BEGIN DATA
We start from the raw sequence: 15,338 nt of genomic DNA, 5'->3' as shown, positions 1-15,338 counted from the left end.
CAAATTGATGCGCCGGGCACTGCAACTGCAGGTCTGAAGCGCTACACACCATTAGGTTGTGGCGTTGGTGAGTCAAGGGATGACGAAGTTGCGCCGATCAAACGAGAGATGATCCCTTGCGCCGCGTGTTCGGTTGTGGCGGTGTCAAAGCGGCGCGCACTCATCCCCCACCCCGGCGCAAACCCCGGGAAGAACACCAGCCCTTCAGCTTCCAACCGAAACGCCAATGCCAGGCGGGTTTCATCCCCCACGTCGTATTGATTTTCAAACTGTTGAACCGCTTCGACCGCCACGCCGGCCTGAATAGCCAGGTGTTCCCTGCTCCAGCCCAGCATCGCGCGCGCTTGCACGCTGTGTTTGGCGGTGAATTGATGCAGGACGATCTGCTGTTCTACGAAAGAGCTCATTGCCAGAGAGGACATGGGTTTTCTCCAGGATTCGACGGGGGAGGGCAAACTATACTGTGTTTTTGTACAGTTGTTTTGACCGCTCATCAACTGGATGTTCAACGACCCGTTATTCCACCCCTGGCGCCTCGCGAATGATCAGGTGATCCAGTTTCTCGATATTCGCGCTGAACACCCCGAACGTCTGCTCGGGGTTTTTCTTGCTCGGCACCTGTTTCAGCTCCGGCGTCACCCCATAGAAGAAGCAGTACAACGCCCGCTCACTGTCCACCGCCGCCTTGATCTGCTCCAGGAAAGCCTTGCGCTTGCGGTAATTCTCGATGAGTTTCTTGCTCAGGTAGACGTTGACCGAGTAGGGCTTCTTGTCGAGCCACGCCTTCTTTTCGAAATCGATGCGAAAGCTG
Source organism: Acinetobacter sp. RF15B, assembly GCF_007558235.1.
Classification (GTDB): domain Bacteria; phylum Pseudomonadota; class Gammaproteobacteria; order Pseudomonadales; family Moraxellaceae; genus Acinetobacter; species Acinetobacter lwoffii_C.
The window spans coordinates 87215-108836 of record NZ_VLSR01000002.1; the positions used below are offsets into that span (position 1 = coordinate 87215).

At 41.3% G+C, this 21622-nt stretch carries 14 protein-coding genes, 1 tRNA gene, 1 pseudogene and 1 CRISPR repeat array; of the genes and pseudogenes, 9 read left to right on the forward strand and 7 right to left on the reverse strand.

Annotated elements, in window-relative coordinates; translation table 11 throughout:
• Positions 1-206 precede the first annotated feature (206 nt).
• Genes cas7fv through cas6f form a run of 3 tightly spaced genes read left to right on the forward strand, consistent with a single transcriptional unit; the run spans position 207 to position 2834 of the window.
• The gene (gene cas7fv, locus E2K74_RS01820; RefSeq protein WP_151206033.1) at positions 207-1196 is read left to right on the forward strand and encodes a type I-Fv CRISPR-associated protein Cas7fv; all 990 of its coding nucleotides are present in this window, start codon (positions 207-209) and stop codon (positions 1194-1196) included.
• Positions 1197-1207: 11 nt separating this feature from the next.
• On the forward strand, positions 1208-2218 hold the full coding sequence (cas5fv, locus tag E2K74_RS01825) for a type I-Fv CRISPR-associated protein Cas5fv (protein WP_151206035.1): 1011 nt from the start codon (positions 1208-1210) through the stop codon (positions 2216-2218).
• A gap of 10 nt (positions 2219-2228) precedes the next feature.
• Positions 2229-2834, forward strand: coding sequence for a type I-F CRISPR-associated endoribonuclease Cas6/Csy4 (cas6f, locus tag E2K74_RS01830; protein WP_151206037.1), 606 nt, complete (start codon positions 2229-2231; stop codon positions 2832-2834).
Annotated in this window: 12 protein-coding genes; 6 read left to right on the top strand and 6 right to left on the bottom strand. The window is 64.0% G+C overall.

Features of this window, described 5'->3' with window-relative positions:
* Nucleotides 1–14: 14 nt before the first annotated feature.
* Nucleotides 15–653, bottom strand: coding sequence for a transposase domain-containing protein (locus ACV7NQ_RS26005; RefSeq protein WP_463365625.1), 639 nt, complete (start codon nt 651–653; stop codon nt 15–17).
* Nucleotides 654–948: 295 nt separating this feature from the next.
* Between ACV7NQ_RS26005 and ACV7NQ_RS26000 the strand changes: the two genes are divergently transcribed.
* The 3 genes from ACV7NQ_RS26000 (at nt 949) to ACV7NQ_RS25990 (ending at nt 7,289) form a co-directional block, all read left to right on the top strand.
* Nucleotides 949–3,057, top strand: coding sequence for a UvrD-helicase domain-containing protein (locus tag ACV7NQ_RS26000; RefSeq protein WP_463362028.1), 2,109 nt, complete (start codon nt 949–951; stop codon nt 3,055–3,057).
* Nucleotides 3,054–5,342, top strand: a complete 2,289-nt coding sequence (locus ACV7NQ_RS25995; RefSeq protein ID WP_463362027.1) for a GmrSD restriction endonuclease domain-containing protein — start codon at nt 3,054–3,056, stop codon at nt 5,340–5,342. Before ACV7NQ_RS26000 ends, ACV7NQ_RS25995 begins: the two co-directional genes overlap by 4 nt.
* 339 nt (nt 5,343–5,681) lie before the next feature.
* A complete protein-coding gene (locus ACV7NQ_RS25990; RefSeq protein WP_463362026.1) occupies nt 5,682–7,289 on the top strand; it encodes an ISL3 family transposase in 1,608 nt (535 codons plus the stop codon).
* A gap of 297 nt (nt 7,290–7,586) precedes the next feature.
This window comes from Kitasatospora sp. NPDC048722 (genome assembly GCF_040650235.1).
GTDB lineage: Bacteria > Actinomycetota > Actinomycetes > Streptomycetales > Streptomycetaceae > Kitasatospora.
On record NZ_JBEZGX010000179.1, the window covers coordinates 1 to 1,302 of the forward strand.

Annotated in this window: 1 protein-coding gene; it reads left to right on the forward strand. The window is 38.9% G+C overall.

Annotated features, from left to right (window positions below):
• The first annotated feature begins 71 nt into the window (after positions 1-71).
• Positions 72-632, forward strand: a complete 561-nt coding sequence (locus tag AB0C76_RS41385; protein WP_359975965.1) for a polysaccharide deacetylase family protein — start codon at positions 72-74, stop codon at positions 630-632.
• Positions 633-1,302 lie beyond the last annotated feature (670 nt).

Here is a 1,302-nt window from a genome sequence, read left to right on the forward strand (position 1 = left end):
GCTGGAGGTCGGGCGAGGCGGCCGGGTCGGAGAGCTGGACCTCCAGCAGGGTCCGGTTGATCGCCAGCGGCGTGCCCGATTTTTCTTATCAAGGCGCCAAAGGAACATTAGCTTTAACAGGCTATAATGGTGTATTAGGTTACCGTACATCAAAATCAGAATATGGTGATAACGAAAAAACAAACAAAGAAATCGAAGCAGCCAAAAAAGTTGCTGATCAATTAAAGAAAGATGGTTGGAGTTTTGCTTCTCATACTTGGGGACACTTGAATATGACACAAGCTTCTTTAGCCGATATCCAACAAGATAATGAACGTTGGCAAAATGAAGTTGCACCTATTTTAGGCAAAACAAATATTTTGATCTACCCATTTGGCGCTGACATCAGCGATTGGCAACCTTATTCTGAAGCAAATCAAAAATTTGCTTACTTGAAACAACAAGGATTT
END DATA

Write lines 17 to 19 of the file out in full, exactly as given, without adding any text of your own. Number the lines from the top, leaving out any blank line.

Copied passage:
* Nucleotides 1–14: 14 nt before the first annotated feature.
* Nucleotides 15–653, bottom strand: coding sequence for a transposase domain-containing protein (locus ACV7NQ_RS26005; RefSeq protein WP_463365625.1), 639 nt, complete (start codon nt 651–653; stop codon nt 15–17).
* Nucleotides 654–948: 295 nt separating this feature from the next.